Real estate investment trust (REIT) Empire State Realty Trust (NYSE: ESRT) is an office landlord with a little bit of exposure to ground-level retail. Today, in the face of the coronavirus, investors might be wondering if that's a worthwhile focus. This is a fair question, but it misses the really big risk at this specific REIT. Here's the real elephant in the room when it comes to Empire State Realty Trust.
The opportunity ahead
The coronavirus has pushed employees out of the office environment and into work-from-home mode. Some industry watchers have suggested this will end up being a permanent shift. Maybe, but it's highly likely offices will remain very important to businesses. There are just too many benefits from bringing people together to share and create.
Assuming the work-from-home trend shifts back toward a more normal work-from-work trend, retail stores on the bottom floor of office buildings will likely pick up again, too. So, long term, Empire State Realty's big-picture business model probably isn't broken. That suggests there's turnaround appeal here, even after a massive stock rally in November on positive coronavirus vaccine news. In fact, the shares are still roughly 30% below their early-year highs.
However, that doesn't mean the REIT is a great buy for every investor. But to figure out if you should steer clear, you need to look a little deeper.
The real problem to care about
Assuming the coronavirus is a temporary, surmountable problem, why not buy Empire State Realty Trust? The answer is right in the name. This REIT is hyperfocused on just one region: New York City and its surrounding suburbs. That's not a small issue.
On the company's website, the property map isn't an image of the United States; it's a closeup of just a small region of New York and Connecticut -- not even the entire states. If the office market in this area is weak, Empire State Realty Trust has nothing to fall back on to prop up its results. That lack of diversification should worry more conservative investors.
But there's more to this diversification risk than just the region in which the REIT operates. Just six properties make up a massive 73% of its rent roll. If any one of those properties has a problem, Empire State Realty Trust could find itself in a world of hurt, which would flow quickly through to shareholders.
Note that in the face of the coronavirus, the REIT stopped paying dividends in the third quarter. That's an extreme outcome driven by an extreme event, and the dividend should return at some point soon. But once things get back to "normal," it wouldn't be a shock to see a more modest dividend reduction if just a single property experienced operational difficulties.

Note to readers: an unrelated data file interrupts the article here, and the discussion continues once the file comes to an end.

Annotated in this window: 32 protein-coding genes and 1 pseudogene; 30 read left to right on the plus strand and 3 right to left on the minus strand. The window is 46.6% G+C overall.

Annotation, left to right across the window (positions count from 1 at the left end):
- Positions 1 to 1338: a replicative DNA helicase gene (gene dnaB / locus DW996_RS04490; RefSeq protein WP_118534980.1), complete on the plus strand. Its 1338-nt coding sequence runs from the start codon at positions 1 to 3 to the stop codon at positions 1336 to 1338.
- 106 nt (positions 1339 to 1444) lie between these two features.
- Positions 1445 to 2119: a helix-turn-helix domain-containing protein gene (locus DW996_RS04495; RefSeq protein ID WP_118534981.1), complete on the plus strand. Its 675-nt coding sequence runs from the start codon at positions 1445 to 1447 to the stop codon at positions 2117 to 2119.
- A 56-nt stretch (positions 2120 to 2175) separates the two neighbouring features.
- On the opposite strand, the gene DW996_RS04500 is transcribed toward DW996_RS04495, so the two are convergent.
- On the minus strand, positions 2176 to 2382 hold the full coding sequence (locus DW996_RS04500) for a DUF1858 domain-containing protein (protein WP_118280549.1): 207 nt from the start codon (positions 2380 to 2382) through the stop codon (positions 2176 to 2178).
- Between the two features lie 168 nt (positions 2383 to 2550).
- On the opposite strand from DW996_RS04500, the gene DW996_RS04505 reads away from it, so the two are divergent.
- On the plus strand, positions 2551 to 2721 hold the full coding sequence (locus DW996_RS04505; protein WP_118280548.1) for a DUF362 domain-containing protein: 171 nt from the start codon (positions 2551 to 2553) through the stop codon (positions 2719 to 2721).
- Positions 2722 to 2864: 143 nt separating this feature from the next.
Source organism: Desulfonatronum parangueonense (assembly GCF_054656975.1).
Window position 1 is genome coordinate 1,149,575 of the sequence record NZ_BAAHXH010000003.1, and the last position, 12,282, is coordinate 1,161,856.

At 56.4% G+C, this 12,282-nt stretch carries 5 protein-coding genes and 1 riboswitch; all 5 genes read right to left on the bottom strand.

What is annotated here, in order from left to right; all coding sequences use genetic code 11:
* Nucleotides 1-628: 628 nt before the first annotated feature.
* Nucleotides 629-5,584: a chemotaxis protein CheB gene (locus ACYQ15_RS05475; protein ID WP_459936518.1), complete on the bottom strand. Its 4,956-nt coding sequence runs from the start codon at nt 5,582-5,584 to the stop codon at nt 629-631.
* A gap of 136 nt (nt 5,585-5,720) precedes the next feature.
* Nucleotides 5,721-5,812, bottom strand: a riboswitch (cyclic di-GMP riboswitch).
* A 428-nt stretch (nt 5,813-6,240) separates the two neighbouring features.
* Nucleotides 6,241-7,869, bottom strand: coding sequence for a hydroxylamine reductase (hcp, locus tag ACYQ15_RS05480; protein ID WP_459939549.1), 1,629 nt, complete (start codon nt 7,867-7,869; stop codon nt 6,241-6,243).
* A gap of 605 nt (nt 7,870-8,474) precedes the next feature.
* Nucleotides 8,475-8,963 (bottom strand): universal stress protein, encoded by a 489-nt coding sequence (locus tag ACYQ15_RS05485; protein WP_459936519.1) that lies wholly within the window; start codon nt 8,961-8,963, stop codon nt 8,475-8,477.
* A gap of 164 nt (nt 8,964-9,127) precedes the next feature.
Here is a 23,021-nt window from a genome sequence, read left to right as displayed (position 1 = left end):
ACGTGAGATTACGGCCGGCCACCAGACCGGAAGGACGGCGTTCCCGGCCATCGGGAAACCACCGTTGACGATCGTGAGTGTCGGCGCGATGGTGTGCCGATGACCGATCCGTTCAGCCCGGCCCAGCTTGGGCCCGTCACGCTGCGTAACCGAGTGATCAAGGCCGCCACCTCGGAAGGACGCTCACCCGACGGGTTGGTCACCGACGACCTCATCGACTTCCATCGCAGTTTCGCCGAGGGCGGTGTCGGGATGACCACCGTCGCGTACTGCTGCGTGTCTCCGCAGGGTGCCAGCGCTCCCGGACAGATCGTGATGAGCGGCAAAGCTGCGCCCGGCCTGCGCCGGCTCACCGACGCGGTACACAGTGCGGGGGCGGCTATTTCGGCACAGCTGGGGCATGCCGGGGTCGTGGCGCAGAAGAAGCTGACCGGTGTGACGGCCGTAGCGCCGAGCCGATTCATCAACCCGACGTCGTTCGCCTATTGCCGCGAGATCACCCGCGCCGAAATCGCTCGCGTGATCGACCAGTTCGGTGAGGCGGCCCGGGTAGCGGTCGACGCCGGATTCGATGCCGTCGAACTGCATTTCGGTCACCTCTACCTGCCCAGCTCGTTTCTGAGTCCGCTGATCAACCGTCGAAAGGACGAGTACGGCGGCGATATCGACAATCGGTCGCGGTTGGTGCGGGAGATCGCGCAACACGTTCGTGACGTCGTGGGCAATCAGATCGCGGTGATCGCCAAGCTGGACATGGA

Which gets us to the elephant in the room: The company's flagship property, the Empire State Building, makes up a huge 33% of the rent roll (roughly 40% of the rent from the property, meanwhile, comes from the observation deck).
There's no question the Empire State Building is an iconic asset, but having a third of this REIT's top line tied to a single property is a level of concentration that should worry even aggressive investors. Imagine what would happen if even half the property became unrentable because of something like a fire or an industrial accident. Is that likely to happen? Probably not, but is it worth the risk that it could?
Spread your bets around
New York is a great city, but there are a lot of other great cities in the country, too. And while few buildings have the same name cache as the Empire State Building, it's not really all that special when you think about it as an office building. Most investors would probably be better off putting their money to work in a more diversified office REIT.
In the end, Empire State Realty Trust is really a fairly high-stakes bet on the New York City region. That might be right for some people, but most would be better served by a more diversified approach.